Experience Southern Hospitality in Savannah, Georgia

The city of Savannah, Georgia, is steeped in history. The first city in the 13th colony, Savannah was founded in 1733 by General James Oglethorpe and the passengers of the ship Anne. Today the city is a bustling hub of Southern culture and a great place to go for an exciting trip. With everything from history to modern culture, there is no shortage of opportunities to consider in Savannah.

What to do

No matter what you do in Savannah, it’s hard to avoid the historic homes and landmarks around you. If you really like history and want to learn more about Savannah’s famous residents and features, start your trip at the birthplace of Juliette Gordon Low. One of the city’s most famous residents, Ms. Low was the founder of the Girl Scout Movement in the United States, and her home has been restored to its early 1900s glory after it was nearly torn down. It is open for tours, and if you are the parent of a Girl Scout, there are periodic programs available for unique scouting opportunities. The home is located in a historic district of the city, so after your tour you can explore the sites before stopping by places like Leopold’s Ice Cream and the Jepson Center for the Arts.

If you like to walk on the spookier side of life, Savannah’s ghosts are waiting to meet you in what has become known as America’s most haunted city. There are several tour options available, including Haunted Savannah Tours and Blue Orb Savannah Ghost Tours. It’s fairly easy to find the old inhabitants of the Savannah on your own, especially if you start at the beautiful (and slightly creepy) Bonaventure Cemetery to see the headstone sculptures and final resting places of the area’s best and brightest.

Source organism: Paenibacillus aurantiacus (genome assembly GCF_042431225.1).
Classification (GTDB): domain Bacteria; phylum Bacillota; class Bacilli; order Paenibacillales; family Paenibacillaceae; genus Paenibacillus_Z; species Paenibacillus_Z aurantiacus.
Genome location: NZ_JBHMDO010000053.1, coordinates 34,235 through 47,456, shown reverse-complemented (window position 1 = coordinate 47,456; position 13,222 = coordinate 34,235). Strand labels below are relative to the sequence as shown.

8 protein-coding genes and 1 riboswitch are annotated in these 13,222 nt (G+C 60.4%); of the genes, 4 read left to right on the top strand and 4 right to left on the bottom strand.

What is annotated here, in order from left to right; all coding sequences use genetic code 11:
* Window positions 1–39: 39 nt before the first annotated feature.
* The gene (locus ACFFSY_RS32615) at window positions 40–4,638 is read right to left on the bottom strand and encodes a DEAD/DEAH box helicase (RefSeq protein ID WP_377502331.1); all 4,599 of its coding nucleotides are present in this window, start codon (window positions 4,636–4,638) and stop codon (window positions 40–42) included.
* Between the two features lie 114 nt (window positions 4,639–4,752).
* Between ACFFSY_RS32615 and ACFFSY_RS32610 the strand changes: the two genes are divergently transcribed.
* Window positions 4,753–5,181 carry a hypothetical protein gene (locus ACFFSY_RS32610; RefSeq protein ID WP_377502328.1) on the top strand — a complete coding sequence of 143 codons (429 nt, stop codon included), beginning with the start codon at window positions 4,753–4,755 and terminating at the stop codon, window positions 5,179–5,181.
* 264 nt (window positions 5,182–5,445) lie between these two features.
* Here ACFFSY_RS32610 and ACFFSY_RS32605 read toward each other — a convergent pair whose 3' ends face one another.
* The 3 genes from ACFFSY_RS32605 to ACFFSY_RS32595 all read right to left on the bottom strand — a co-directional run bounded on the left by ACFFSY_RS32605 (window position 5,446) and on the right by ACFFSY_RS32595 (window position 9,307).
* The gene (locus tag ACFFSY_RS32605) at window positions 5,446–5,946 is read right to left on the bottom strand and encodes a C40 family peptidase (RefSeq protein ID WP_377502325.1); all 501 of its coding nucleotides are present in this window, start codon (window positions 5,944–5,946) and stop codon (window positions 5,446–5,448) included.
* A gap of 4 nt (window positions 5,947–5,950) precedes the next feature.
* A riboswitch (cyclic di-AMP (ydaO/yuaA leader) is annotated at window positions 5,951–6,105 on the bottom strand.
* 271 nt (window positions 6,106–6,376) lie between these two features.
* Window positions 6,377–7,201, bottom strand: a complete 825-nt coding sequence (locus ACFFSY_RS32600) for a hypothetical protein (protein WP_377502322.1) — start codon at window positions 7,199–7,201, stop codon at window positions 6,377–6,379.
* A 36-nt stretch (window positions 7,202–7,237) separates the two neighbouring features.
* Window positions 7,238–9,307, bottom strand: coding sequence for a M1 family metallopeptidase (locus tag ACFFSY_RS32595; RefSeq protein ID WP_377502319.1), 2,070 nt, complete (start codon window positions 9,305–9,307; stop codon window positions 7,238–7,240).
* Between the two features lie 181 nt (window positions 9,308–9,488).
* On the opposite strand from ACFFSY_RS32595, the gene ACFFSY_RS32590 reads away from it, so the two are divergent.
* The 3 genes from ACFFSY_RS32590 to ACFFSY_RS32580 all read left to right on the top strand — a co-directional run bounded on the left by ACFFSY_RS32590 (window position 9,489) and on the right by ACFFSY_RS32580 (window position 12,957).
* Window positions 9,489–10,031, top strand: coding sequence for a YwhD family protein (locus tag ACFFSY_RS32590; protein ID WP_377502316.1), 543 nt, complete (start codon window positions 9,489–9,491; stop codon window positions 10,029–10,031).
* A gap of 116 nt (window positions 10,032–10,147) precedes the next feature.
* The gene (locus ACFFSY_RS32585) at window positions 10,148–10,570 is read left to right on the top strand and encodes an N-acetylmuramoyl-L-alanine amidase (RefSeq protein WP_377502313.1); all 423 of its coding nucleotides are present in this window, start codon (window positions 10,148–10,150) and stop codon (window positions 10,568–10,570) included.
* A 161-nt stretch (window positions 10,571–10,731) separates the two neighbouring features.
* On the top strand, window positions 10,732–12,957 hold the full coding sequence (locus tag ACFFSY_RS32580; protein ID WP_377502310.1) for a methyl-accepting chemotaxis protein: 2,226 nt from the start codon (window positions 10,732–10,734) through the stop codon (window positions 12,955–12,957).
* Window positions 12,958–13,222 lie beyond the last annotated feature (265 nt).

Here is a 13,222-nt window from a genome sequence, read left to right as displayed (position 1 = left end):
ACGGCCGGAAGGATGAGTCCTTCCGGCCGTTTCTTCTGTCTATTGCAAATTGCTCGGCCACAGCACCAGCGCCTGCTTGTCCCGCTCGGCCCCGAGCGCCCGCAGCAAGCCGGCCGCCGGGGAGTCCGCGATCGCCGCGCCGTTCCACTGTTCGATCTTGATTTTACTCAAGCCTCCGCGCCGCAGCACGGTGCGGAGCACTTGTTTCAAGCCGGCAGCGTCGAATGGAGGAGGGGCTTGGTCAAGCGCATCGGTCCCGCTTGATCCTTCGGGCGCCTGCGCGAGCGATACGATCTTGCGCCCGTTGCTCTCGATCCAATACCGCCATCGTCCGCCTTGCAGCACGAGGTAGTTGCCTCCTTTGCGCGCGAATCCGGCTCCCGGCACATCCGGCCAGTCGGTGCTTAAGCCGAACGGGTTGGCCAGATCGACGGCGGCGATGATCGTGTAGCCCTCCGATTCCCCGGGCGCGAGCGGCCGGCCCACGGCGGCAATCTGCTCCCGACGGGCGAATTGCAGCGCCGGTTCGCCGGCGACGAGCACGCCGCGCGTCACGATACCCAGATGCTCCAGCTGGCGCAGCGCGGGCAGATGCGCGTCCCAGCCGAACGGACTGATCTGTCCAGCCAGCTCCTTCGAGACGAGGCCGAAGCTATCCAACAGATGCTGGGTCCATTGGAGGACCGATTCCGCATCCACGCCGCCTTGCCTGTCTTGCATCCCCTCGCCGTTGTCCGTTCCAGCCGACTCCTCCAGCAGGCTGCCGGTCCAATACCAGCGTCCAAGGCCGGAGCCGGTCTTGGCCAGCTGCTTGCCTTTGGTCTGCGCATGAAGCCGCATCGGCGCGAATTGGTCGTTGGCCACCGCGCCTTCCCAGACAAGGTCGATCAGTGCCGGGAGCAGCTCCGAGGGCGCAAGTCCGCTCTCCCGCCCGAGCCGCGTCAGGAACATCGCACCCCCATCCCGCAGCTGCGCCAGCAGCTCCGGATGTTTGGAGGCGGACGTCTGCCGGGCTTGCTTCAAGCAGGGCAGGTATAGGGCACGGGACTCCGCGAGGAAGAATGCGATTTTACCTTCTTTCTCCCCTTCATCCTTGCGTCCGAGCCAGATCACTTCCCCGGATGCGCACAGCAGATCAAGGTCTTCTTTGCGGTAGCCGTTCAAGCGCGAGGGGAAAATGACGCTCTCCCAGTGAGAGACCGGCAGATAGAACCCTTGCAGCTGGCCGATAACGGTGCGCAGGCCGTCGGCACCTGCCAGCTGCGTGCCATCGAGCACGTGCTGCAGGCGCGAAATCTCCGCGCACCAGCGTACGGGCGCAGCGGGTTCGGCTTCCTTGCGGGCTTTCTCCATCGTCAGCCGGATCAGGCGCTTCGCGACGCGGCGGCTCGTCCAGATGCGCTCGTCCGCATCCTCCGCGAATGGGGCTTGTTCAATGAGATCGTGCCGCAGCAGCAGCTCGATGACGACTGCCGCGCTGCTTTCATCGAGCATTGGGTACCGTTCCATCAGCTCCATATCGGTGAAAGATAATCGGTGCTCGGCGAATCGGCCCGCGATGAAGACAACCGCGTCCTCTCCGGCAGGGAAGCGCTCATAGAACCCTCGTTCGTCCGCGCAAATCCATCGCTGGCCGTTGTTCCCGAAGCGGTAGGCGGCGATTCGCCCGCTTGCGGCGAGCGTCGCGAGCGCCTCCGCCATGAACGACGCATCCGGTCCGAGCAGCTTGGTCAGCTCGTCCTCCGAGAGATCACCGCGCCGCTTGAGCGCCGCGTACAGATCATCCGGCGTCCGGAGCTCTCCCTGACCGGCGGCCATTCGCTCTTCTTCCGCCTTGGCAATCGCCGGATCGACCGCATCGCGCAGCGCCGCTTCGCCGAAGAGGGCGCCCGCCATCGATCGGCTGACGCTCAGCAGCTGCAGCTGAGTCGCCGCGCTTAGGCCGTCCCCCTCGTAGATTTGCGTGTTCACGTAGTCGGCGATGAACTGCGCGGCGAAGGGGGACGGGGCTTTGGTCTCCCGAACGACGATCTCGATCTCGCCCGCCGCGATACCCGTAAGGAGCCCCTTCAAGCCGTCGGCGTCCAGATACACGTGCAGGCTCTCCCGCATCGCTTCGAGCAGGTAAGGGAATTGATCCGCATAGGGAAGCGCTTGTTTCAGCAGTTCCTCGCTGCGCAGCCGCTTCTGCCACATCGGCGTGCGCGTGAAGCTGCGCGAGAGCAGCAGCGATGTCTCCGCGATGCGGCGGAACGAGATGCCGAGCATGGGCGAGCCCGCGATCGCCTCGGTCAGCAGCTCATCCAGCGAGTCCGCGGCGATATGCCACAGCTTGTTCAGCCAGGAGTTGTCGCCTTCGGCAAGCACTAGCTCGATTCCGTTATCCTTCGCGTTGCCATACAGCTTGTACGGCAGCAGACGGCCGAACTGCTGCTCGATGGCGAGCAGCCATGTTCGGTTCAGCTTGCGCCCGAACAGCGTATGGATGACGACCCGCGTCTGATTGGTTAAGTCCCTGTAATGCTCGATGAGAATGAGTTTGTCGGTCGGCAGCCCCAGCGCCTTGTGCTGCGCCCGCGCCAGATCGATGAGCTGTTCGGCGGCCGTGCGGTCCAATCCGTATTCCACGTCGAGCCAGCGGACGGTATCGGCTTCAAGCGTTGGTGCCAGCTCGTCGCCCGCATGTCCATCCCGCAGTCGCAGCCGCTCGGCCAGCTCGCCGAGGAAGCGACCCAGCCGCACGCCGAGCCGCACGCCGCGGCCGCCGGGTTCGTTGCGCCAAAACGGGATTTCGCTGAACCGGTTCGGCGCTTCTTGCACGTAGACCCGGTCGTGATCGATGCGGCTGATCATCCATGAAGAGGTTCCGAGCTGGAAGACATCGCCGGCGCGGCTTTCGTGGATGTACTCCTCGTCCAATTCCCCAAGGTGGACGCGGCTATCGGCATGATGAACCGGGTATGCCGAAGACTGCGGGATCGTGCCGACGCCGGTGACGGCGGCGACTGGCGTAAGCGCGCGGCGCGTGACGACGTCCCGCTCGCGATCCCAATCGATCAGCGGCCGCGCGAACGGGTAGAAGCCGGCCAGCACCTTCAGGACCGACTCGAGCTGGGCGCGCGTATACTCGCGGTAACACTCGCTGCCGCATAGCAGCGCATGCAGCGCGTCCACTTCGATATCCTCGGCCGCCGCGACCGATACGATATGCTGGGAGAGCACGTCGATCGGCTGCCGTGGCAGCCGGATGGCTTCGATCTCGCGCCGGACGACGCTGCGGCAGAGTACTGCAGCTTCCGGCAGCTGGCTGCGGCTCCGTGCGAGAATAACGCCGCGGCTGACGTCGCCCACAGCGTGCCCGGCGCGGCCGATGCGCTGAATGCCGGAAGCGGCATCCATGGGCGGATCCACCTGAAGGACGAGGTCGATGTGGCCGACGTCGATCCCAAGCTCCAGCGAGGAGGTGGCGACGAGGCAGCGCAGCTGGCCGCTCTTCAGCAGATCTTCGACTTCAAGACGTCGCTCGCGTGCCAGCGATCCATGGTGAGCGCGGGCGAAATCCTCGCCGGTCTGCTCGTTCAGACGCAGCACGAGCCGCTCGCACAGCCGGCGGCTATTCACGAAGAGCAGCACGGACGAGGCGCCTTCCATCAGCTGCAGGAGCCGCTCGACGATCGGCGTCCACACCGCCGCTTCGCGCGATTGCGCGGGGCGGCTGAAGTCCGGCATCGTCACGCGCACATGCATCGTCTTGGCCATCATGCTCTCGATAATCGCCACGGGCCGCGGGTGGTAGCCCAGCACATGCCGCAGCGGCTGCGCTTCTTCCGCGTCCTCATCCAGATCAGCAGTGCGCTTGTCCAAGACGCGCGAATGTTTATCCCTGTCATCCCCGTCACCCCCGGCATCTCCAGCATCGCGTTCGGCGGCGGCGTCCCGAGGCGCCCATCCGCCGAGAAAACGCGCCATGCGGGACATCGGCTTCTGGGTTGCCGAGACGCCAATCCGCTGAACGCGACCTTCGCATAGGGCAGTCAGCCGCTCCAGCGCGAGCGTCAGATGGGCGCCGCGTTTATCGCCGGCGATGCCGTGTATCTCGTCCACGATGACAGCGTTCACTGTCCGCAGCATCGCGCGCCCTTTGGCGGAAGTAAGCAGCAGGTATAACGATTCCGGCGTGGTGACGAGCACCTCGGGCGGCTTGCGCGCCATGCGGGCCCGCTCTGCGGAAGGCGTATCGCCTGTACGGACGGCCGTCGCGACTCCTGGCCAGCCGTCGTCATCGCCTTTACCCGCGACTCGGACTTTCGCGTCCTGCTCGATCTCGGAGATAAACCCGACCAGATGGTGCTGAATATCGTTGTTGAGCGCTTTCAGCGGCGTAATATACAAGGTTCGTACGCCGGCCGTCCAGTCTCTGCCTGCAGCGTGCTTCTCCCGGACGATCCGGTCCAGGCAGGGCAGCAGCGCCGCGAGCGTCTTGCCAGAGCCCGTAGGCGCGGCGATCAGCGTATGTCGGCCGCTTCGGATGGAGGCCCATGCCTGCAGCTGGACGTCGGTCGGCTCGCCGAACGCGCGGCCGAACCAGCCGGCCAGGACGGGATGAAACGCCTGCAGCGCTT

Where to eat

When you come to the South, you should make time and room in your stomach for good soul food. One restaurant well worth checking out is Sisters of the New South, or simply Sisters, on Skidway Road. This affordable eatery offers everything from liver and onions to fried chicken and oxtails. If you’re in the historic portion of the city, Mrs. Wilkes’ Dining Room in the Wilkes House offers prime Southern breakfast and lunch selections served family-style. Before you head out for a bite to eat, be aware that Mrs. Wilkes’ routinely has a line and you will thus likely have a bit of a wait ahead of you.

Where to stay

There are several fine places to stay in Savannah, so to narrow down your search you should decide what kind of experience you want from your room. To be immersed in the past of the area, choose one of the many older hotels and homes turned into guesthouses. The Kehoe House is a historic inn located within an 1892 Renaissance Revival mansion, and its rooms are opulent and comfortable. Marshall House was built in 1851 as a hotel, and it’s known for room access to a shared balcony perfect for people watching. Before you book your stay at the Marshall House, be aware that its function as a hospital during the Civil War means that you could reasonably bump into a specter or two in the hallways.

Of course, there are plenty of ghost-free modern hotels in the area that offer family friendly amenities. The 151-room Andaz Savannah by Hyatt was built in the much more recent year of 2009. Instead of creaky floors and vintage furniture, this hotel has 42-inch flat-screen televisions, modern colors and furnishings from this century. If you prefer modern accommodations for your trip, the Andaz Savannah by Hyatt is just one of several sure bets.

No matter what part of the city you decide to explore, Savannah is an exceptional destination for your next getaway. If you do your homework, you’ll be able to craft an itinerary that meets the needs of everyone in your family.


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